I am very lucky. I own my own goats and most of the time consume raw, or fresh, milk from my own herd. I am quite careful about  the care my animals get, the care of the equipment and the speed and process of storing the milk.  I don’t sell milk because I don’t want to deal with the government’s fear or anger, nor do I want to deal with the “convenience store mentality” of buyers.

A farm is a business, but is also a home. There are certain routines that must occur if life is to go on, and, because life is unpredictable, things happen.  Animals get sick, Others escape. Feed needs replacing, all of these contribute to whether I am on the farm at any time or another. I do have to milk at certain times every day, and milk only can be stored for SO long.  This does not make allowance for car break downs, day care drop offs, last minute delays, or even lack of electricity.  If I were to sell milk I would have to deal with people saying “I’ll be there on Tuesday at 10 a.m.” only to find that Tuesday really is Thursday and 10 a.m. is really 9 p.m.  I don’t have the ability to store countless gallons of milk precisely because I don’t have a bulk tank and I want to know the status of every gallon I milk out of my herd.  Bulk tanks are blind, and machine milking puts a machine between me and the milk source, something that is necessary for big herds, but not in mine.

But there are many people who believe that milk is milk, therefore raw milk is fine, and better, simply because it came from a small farm. That’s not always true. I would never drink fresh, raw milk from a bulk tank that wasn’t geared toward fresh milk.  There is a safety net called pasteurization that is in place just for that purpose, and most dairy farmers can’t maintain management standards as high as a small fresh milk operation. But because people don’t understand that there is a “scale of operation” that is different between these types of farms, they are more likely to improperly handle their milk on the way home, or even on their countertop.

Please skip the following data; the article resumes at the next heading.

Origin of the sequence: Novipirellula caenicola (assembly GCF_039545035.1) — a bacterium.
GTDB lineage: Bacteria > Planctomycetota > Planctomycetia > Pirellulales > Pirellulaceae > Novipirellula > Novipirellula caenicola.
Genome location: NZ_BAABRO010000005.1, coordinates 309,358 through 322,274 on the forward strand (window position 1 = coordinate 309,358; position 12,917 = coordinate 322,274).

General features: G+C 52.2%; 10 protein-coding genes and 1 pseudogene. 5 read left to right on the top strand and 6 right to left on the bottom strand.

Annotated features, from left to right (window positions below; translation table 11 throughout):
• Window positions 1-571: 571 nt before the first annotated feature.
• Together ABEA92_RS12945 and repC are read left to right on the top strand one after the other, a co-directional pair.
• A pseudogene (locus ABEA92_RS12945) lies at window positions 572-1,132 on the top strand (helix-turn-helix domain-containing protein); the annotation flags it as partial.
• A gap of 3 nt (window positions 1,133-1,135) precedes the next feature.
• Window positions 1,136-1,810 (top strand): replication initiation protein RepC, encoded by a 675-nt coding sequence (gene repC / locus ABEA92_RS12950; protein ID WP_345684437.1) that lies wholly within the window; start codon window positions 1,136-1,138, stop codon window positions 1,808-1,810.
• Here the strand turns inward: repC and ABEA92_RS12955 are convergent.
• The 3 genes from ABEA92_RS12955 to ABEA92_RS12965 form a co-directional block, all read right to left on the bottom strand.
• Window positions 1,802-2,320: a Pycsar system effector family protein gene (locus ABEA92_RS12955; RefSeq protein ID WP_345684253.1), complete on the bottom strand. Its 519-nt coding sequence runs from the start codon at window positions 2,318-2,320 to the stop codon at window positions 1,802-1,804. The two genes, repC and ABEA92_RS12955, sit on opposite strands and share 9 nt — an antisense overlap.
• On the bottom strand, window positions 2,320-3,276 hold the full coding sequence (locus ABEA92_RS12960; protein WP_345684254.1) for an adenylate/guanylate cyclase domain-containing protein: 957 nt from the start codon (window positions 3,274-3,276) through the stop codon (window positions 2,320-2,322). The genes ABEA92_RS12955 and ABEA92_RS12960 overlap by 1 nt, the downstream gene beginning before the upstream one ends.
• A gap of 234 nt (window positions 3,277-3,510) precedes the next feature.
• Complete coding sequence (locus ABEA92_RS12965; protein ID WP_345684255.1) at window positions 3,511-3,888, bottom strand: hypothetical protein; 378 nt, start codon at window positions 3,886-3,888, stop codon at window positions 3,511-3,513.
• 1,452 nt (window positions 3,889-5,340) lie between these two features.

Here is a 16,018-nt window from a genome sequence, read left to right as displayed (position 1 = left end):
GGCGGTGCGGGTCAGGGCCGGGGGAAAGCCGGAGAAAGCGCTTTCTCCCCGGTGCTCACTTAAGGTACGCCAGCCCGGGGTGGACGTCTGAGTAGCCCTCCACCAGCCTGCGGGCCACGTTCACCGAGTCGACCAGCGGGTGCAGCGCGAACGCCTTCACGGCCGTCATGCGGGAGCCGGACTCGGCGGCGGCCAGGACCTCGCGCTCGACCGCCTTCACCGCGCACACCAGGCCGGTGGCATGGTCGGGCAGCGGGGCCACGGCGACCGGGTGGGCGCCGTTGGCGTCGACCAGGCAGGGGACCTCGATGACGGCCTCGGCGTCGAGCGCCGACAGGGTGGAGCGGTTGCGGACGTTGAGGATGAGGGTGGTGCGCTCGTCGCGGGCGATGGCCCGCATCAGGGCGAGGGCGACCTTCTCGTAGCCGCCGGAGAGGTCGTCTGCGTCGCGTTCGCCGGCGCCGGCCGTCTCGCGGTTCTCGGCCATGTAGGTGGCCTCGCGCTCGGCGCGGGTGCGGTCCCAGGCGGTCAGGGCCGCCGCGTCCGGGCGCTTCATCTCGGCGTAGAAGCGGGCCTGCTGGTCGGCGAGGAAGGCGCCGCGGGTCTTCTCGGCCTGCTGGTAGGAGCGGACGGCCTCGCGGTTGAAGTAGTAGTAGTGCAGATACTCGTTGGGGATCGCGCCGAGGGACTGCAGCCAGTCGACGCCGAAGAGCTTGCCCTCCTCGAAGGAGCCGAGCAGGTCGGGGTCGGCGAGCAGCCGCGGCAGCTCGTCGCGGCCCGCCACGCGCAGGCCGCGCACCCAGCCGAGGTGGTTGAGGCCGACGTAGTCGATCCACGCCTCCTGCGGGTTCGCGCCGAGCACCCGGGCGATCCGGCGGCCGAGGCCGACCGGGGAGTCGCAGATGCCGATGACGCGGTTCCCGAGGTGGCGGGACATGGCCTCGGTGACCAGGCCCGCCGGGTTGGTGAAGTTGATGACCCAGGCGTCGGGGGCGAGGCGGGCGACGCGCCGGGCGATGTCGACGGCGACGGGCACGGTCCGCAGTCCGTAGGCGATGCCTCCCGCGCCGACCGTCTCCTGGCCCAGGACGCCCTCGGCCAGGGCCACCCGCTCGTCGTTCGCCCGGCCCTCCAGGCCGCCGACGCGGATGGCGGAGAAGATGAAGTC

But education can take care of that.  If people were actually taught how to properly handle milk, without pasteurization, then their milk would be even safer, even if it was pasteurized.  Leaving milk in the sun, on the counter, in an open container, are all disasters waiting to happen. It may be just be a rotten taste, or it may be a very sick milk drinker.  That happens regardless of whether it’s fresh or pasteurized.  

Given the state of our current economy and our government funding, doesn’t it make sense to empower people to make informed decisions and then target KNOWN offenders instead of chasing any fresh milk operation because they might make someone sick.  The vast number of Americans drink milk from a conventional dairy, where sanitary standards vary with the farmer,or scale.  Those who choose to drink fresh milk SHOULD develop a relationship with the farm, not the retailer. It is that relationship that will establish a trust, or a mistrust, rather than an anonymous milk provider who never sees their customers and customers who don’t know how their milk is raised.

Sustainability is about putting the correct emphasis on the proper syllable.  Chasing small farmers is like swatting flies, while focusing the USDA/FDA’s attention on the source of the milk for most people is really addressing the real issues – milk safety for those who do have to use anonymous milk. It comes down to trust, from the customer to the farmer, and the farmer to the government.  When the
“Extension Agent,” would come by, in the days, it was a pleasant opportunity to learn more about the cows/product, catch up on new approaches and touch base with a friend.  Now when the “agents” show up they are often accompanied by Sheriff’s and guns.  Which is a more sustainable approach to governing – an informed trust or an enforcement mentality.?  I know which I vote for.  It does not come to partisanship at all, but honest trust from both directions.